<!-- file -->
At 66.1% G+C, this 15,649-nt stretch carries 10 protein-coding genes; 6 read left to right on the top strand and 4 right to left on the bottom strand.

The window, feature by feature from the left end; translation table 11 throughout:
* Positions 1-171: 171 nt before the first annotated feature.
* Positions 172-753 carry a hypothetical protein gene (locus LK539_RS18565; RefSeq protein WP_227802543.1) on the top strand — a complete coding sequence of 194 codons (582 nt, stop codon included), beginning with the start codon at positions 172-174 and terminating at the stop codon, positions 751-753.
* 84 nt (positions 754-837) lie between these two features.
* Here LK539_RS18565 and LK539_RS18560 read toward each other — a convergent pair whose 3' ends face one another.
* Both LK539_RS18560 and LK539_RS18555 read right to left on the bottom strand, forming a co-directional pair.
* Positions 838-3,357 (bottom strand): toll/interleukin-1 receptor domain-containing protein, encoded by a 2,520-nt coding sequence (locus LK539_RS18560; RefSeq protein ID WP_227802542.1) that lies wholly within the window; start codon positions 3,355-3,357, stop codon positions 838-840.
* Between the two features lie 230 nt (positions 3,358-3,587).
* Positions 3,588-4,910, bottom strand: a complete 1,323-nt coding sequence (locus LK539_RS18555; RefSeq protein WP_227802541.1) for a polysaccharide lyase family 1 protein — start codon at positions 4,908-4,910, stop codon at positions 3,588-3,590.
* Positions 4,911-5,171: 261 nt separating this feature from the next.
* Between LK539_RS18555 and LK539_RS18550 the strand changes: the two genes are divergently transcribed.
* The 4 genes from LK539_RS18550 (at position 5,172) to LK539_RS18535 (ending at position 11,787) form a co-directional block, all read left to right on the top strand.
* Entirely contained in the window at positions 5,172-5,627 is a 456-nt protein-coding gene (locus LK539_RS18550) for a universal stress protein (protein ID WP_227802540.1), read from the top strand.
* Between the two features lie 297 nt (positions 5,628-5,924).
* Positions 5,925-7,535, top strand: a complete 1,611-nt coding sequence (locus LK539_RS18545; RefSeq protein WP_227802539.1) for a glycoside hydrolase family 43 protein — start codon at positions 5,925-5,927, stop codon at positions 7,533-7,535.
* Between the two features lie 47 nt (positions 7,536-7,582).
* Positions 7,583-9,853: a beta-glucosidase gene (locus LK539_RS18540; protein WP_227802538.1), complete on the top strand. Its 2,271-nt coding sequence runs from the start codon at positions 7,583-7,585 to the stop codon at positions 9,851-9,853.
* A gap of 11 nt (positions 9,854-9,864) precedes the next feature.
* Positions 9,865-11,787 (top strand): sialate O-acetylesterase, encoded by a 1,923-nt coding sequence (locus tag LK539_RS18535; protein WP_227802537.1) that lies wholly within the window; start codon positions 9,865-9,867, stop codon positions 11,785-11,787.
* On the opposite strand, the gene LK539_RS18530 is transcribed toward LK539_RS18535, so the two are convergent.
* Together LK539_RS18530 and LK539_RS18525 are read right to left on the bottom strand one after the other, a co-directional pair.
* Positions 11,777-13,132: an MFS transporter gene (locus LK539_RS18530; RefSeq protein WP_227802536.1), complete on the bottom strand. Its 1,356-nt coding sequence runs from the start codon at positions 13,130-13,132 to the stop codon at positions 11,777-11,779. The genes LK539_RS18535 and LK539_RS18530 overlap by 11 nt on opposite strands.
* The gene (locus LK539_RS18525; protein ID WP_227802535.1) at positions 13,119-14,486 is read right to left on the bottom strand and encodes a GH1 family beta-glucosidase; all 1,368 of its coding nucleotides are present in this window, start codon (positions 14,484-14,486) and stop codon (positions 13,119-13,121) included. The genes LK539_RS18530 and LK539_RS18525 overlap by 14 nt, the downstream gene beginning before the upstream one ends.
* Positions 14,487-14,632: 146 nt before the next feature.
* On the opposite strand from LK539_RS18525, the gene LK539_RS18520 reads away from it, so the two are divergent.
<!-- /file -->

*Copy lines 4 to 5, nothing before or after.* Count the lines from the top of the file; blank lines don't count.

* Positions 172-753 carry a hypothetical protein gene (locus LK539_RS18565; RefSeq protein WP_227802543.1) on the top strand — a complete coding sequence of 194 codons (582 nt, stop codon included), beginning with the start codon at positions 172-174 and terminating at the stop codon, positions 751-753.
* 84 nt (positions 754-837) lie between these two features.